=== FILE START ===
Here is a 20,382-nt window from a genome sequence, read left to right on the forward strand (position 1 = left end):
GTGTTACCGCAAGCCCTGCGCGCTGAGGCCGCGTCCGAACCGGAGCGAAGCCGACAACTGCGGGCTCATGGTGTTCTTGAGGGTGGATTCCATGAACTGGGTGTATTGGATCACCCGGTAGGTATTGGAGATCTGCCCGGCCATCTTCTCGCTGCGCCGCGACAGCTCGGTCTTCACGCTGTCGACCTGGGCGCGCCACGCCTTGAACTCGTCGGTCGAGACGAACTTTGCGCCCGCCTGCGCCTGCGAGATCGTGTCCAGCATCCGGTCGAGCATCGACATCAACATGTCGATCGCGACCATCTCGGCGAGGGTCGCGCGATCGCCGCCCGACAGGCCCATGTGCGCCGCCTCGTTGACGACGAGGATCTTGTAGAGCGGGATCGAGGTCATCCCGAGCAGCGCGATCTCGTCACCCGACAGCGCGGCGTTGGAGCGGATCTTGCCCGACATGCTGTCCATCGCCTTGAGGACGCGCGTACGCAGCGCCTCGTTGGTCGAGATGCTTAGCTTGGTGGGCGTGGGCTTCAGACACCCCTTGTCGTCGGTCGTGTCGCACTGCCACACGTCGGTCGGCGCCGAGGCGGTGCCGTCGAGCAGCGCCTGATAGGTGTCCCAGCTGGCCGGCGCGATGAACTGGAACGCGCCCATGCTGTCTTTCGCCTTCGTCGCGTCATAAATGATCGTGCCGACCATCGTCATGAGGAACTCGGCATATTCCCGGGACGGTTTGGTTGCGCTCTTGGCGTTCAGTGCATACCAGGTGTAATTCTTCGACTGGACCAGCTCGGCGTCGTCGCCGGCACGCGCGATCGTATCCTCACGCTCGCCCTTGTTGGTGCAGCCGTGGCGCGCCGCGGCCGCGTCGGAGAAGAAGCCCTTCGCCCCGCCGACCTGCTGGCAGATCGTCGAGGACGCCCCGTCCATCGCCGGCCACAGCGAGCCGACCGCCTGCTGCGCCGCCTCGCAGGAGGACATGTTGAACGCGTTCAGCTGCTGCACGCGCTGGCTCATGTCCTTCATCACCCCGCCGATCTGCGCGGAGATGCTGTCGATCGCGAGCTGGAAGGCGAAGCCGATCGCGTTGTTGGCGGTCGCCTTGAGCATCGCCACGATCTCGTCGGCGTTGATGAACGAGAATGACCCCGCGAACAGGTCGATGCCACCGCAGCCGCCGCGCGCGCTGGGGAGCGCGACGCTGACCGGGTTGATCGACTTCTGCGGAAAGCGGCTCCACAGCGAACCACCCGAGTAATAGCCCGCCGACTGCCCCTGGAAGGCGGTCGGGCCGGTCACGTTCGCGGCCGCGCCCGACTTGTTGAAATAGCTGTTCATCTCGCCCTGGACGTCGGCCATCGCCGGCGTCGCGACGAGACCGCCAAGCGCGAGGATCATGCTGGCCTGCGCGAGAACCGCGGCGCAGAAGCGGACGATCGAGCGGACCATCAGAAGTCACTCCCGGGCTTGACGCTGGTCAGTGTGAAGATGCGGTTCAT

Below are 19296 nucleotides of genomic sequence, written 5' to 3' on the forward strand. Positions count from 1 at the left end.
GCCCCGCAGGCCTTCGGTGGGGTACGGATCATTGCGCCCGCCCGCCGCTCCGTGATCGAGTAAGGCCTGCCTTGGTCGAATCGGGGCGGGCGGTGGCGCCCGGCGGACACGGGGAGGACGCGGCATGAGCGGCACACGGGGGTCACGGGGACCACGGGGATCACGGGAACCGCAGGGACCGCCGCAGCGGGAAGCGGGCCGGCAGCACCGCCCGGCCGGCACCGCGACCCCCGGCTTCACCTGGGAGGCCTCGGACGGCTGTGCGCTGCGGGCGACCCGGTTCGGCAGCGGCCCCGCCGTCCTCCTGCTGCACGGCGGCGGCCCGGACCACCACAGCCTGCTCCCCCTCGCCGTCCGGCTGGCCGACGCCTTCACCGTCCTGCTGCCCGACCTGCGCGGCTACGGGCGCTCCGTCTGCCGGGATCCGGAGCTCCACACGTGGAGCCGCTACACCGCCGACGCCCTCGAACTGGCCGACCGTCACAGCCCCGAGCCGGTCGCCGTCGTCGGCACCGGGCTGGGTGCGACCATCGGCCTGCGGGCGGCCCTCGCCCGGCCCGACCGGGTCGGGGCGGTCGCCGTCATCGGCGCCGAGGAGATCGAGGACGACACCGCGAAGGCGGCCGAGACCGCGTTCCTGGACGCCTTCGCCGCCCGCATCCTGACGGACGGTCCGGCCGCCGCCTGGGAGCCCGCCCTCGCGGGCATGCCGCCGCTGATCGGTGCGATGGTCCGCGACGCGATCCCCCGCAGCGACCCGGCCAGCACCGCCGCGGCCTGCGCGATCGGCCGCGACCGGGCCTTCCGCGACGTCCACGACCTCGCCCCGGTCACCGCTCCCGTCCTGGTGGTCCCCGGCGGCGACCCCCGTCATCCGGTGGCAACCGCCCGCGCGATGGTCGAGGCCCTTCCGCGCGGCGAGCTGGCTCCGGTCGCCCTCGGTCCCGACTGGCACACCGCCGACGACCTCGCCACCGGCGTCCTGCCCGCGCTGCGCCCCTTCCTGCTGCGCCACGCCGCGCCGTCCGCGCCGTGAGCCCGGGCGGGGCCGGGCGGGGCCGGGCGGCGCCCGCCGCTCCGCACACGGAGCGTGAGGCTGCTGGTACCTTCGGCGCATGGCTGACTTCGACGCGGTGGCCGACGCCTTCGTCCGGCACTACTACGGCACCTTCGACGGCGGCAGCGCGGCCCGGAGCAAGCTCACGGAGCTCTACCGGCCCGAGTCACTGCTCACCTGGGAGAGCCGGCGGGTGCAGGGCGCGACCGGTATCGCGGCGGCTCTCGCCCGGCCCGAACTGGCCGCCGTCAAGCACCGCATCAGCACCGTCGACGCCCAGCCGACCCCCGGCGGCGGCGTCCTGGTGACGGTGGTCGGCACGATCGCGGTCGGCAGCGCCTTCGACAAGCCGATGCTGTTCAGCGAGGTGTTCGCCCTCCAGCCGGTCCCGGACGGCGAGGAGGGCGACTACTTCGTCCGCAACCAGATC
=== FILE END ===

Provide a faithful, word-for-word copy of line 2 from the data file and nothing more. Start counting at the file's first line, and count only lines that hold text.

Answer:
GTGTTACCGCAAGCCCTGCGCGCTGAGGCCGCGTCCGAACCGGAGCGAAGCCGACAACTGCGGGCTCATGGTGTTCTTGAGGGTGGATTCCATGAACTGGGTGTATTGGATCACCCGGTAGGTATTGGAGATCTGCCCGGCCATCTTCTCGCTGCGCCGCGACAGCTCGGTCTTCACGCTGTCGACCTGGGCGCGCCACGCCTTGAACTCGTCGGTCGAGACGAACTTTGCGCCCGCCTGCGCCTGCGAGATCGTGTCCAGCATCCGGTCGAGCATCGACATCAACATGTCGATCGCGACCATCTCGGCGAGGGTCGCGCGATCGCCGCCCGACAGGCCCATGTGCGCCGCCTCGTTGACGACGAGGATCTTGTAGAGCGGGATCGAGGTCATCCCGAGCAGCGCGATCTCGTCACCCGACAGCGCGGCGTTGGAGCGGATCTTGCCCGACATGCTGTCCATCGCCTTGAGGACGCGCGTACGCAGCGCCTCGTTGGTCGAGATGCTTAGCTTGGTGGGCGTGGGCTTCAGACACCCCTTGTCGTCGGTCGTGTCGCACTGCCACACGTCGGTCGGCGCCGAGGCGGTGCCGTCGAGCAGCGCCTGATAGGTGTCCCAGCTGGCCGGCGCGATGAACTGGAACGCGCCCATGCTGTCTTTCGCCTTCGTCGCGTCATAAATGATCGTGCCGACCATCGTCATGAGGAACTCGGCATATTCCCGGGACGGTTTGGTTGCGCTCTTGGCGTTCAGTGCATACCAGGTGTAATTCTTCGACTGGACCAGCTCGGCGTCGTCGCCGGCACGCGCGATCGTATCCTCACGCTCGCCCTTGTTGGTGCAGCCGTGGCGCGCCGCGGCCGCGTCGGAGAAGAAGCCCTTCGCCCCGCCGACCTGCTGGCAGATCGTCGAGGACGCCCCGTCCATCGCCGGCCACAGCGAGCCGACCGCCTGCTGCGCCGCCTCGCAGGAGGACATGTTGAACGCGTTCAGCTGCTGCACGCGCTGGCTCATGTCCTTCATCACCCCGCCGATCTGCGCGGAGATGCTGTCGATCGCGAGCTGGAAGGCGAAGCCGATCGCGTTGTTGGCGGTCGCCTTGAGCATCGCCACGATCTCGTCGGCGTTGATGAACGAGAATGACCCCGCGAACAGGTCGATGCCACCGCAGCCGCCGCGCGCGCTGGGGAGCGCGACGCTGACCGGGTTGATCGACTTCTGCGGAAAGCGGCTCCACAGCGAACCACCCGAGTAATAGCCCGCCGACTGCCCCTGGAAGGCGGTCGGGCCGGTCACGTTCGCGGCCGCGCCCGACTTGTTGAAATAGCTGTTCATCTCGCCCTGGACGTCGGCCATCGCCGGCGTCGCGACGAGACCGCCAAGCGCGAGGATCATGCTGGCCTGCGCGAGAACCGCGGCGCAGAAGCGGACGATCGAGCGGACCATCAGAAGTCACTCCCGGGCTTGACGCTGGTCAGTGTGAAGATGCGGTTCAT